Chace Crawford is a 22-year-old actor born in Texas who plays heart-throb Nate Archibald in ITV2's Gossip Girl. The show is about the lives of a group of super-rich teenagers on New York's Upper East Side who get all their latest news from an online and text service.
Gossip Girl is on one of the UK's smaller channels, ITV2 and ratings haven't been great. How does that make you feel?
It's very comparable to the US. The Nielsen ratings in America are a bit outdated. But the demographic it's targeted at is very technology-savvy. They get it from iTunes, they pre-record it on TiVo (a type of digital video recorder). So the time for appointment television is coming to an end. I guess they're going to have to figure a way out to mould it into a new medium.
If it weren't for the internet we might be cancelled. The viral buzz that's taken off from the show is great. To be honest it's almost a blessing in disguise that it's not some massive mega, mega 90210 that typecasts us and goes a decade. It's a bit more under the radar and cult in a way. I'm sort of fortunate for that.
How many series are you going to stay for then?
Four is a golden number. We'd be blessed to even go four.
Can you tell us what happens in season two of Gossip Girl, which was commissioned in March?
I don't even know what's happening. I do know we're shooting in the Hamptons (a weekend getaway for New Yorkers), so there's probably going to be some interesting scandal go down there on the beach. Hopefully some more fights.
Why did you want to be part of the programme?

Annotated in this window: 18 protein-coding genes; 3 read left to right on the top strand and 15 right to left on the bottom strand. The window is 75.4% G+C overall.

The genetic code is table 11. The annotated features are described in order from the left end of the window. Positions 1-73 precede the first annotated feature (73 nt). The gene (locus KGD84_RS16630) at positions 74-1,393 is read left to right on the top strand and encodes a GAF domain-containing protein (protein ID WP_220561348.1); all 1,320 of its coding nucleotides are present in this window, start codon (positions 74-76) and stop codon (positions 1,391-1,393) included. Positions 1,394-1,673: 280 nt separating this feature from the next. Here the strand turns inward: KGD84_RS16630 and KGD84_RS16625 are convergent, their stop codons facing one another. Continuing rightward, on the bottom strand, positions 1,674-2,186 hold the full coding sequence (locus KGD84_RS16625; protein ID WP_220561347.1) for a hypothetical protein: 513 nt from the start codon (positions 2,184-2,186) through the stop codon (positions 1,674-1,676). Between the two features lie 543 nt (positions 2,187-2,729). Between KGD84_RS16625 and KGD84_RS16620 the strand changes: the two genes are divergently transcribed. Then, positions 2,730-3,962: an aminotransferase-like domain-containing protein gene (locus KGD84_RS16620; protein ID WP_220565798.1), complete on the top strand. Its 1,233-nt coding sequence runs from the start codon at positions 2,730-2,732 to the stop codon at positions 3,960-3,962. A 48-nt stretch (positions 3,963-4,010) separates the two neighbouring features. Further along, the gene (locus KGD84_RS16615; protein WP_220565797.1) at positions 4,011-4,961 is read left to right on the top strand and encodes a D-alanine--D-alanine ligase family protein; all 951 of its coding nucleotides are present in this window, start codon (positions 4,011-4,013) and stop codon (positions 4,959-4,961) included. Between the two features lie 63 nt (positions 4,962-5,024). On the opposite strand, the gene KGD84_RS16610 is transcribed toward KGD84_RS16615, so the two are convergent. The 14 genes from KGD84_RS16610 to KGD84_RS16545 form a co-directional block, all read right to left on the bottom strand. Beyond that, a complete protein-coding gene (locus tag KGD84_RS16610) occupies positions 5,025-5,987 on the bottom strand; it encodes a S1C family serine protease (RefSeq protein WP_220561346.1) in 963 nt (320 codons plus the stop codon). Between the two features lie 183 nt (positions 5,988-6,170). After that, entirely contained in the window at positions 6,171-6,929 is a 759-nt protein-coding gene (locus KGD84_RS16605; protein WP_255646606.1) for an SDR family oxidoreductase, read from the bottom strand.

Initially I wanted a job and to make some money! I read the script and knew that Stephanie Savage and Josh Schwartz were involved, who did the OC, and they've got the formula down as far as the writing goes. A lot of people are carried over, a lot of directors and editors from that show are involved in our project as well. Once I asked my sister and she asked her friends if they'd heard of Gossip Girl books a lot of them freaked out. They had read them and I realised that this franchise could be a hit show. It turned out good.
You've become famous in the States for your role in Gossip Girl. How are you coping with it?
It's been like a whirlwind. It's pretty surreal actually. I still have to pinch myself sometimes. But I mean, it is what it is. It's a testament to how well the show's doing and hopefully it'll open doors.
Do you get bothered by being labelled a heart-throb?
It's interesting. There's a perception of who I am and my character and then there's the reality. I guess people feel like they sort of know the perception, which is weird for me. When girls get in groups is when it gets pretty intense.
Have you had any near misses?
One day some girls formed a sort of doughnut shape, like a mob. We were trying to get to set and it was a bad time of day, 3.30 on a Friday when school was out. They all texted all their friends and everyone came down. They were clawing at the clothes, they wanted your tie or your Diet Coke can or anything. I had a lot of marriage proposals that day too which was kind of funny.
Is there now more security on set?
After that time the make-up girls tried to help me out. They do a have a little more security around the set now. It gets kind of crazy shooting outside.
You live in New York with your English co-star, Ed Westwick, who plays Chuck Bass. How do you find his sense of humour?
I've always gotten along with English folk very well. My other best friend I met four years ago is from Brighton. We're closer than brothers. I'm Texan so there's a crossover with our laid back kind of style. We're very warm and open and charming. And the sense of humour thing rings true with me too. We get along very well. We have the best time shooting scenes together.
Do you have lots of wild parties at your flat?
It's more like a frat house with pizza crusts and a lot of Nintendo going on. We have a roof deck and we'll have friends over every now and again. I'm a bit more in favour of staying at home and having friends over and playing some games.
Chace Crawford was talking to Newsbeat entertainment reporter Sinead Garvan.